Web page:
Running her own business from her stately home office just outside of Brussels, Sophie Vanslambrouck got into the private detective field after a longstanding career as a judicial secretary. While going through a separation, she suspected her soon-to be-ex partner of infidelity, and unwilling to pay a private detective, she decided to become one herself. “I talked about it with my mother, at first jokingly, but after some online research I took the plunge and put my name down for a course. One year later I had my license, and shortly after I started up SV Investigations, which I’ve now been running for five years,”explains. While others often react in awe when she explains her profession, she states that for her it’s like any normal job. And one she takes seriously too. She’s the only private detective in the country with a quality mark, which she received in the Netherlands, where the profession has a much better reputation. “In Belgium things changed a lot over the years. There used to be many charlatans, and there still are some, most of them old timers who got into the business way back when, with the idea of making easy money. People often think that all we do is sit and wait in cars while drinking coffee, until we take the one photo we need, while charging enormous amounts to companies and private clients.”But this couldn’t be further from the truth. Writing up a report is an often strenuous process that can take hours, but her past as a legal professional helped her acquire enough credibility as an entrepreneur, as she knows how to draft legal documents. Shadowing someone also requires guts, patience and a strong insight in human nature. Sophie proudly states that over the years she has really learned how to anticipate human behaviour, which she cites as one of the most important characteristics of her profession. She then mentions that she isn’t scared to take risks. Her phone is constantly ringing off the hook with clients in dire need of her help. The job is quite unpredictable, and calls for alertness at all time. It’s not uncommon for Sophie to get a call that requires her to be on the road within the hour. As long as it doesn’t include breaking the law to the extent of her license getting revoked, she’s willing to go the extra mile – take driving through a red traffic light, for example, is something to take into consideration, as losing a target is out of the question. “Observe closely and react rapidly, always”, is the mantra she goes by. “We film as much as we can. There are so many things that can happen in the fraction of a moment, so it’s better to play safe and have a couple of hours more editing to do afterwards rather than lose the golden shot.”Sophie Vanslambrouck (1979) runs SV Investigations from her home office in Gooik.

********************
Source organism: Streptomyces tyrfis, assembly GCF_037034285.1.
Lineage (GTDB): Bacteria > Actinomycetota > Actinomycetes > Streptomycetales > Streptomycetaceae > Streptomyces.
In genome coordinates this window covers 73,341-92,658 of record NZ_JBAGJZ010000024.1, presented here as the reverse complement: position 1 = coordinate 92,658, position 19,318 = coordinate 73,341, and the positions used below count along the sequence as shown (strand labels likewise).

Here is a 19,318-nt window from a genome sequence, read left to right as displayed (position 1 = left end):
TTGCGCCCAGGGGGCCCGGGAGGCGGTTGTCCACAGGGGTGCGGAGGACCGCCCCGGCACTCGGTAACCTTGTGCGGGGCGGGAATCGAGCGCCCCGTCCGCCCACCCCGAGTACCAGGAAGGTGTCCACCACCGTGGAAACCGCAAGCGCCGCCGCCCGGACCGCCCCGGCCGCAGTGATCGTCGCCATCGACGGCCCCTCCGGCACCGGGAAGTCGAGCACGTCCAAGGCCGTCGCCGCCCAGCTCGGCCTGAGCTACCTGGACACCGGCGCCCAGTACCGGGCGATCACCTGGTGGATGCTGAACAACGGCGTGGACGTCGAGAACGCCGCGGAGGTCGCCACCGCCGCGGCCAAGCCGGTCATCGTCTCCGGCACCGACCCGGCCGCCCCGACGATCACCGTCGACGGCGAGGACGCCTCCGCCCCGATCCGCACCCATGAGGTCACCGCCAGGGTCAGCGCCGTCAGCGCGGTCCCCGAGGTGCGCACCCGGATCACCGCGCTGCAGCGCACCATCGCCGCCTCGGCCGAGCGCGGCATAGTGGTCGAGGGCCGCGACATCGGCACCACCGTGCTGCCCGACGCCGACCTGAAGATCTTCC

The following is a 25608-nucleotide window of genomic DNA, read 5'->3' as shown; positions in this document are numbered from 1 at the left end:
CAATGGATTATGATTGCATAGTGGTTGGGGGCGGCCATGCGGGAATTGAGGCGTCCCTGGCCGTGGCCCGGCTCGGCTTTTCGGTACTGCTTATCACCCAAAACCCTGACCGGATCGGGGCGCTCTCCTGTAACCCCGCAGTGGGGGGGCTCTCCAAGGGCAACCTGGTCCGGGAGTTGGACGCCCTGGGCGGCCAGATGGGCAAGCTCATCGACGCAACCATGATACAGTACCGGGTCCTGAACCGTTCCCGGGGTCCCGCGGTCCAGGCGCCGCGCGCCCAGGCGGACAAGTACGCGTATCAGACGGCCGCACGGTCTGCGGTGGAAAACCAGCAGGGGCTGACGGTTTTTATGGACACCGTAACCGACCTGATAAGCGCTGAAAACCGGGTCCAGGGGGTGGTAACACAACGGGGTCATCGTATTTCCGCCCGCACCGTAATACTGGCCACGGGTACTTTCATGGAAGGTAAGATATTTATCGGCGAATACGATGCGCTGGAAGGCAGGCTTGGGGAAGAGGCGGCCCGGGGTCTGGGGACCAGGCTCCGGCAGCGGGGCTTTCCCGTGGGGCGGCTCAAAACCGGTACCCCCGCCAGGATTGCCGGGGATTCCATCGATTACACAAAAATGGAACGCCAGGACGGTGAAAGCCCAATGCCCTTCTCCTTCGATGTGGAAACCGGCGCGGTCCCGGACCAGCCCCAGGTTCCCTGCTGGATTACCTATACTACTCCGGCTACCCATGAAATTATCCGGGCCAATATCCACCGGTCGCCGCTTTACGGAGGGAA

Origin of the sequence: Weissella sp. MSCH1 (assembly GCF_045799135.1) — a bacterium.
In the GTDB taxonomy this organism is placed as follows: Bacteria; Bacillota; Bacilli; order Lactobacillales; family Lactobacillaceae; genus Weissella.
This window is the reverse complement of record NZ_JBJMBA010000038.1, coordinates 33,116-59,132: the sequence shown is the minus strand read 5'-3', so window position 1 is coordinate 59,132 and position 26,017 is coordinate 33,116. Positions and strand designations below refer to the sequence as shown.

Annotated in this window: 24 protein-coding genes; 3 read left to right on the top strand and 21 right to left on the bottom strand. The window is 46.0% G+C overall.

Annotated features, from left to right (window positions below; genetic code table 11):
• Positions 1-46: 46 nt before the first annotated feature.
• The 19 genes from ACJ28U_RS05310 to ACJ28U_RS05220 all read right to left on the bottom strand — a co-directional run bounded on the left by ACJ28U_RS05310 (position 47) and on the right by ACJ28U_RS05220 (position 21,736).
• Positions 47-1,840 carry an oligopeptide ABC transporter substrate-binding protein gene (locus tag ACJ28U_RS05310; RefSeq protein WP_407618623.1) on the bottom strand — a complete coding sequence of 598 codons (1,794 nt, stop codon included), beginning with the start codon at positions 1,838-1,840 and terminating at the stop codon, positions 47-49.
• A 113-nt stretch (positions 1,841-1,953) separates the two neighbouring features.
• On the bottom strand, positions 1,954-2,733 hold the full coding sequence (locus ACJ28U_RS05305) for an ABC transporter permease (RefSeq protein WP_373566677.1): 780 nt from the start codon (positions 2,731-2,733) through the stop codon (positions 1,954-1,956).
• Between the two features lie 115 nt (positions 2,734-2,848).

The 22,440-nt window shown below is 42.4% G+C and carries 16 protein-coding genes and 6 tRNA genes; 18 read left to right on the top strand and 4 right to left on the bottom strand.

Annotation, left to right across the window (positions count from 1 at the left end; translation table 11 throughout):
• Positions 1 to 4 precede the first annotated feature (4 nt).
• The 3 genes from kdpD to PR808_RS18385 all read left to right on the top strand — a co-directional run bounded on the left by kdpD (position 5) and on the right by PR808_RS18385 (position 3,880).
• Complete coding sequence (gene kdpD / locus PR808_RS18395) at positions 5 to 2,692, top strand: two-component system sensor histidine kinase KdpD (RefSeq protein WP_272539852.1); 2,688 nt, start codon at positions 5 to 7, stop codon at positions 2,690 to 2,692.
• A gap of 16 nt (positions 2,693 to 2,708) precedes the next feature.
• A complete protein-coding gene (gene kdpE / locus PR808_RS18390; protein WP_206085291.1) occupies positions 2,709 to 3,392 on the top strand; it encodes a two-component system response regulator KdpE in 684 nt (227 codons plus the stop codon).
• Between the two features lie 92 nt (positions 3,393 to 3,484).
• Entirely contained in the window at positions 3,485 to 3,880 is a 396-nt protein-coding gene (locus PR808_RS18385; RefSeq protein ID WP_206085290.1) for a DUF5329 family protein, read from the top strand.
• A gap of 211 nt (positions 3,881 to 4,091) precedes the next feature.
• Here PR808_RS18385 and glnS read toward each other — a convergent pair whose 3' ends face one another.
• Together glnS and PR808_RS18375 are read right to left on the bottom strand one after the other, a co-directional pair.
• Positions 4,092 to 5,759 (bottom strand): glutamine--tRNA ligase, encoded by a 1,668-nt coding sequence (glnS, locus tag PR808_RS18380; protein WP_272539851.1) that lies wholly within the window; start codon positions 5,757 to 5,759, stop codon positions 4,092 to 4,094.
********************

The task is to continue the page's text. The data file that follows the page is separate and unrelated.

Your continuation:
All photography (c) Thomas Ost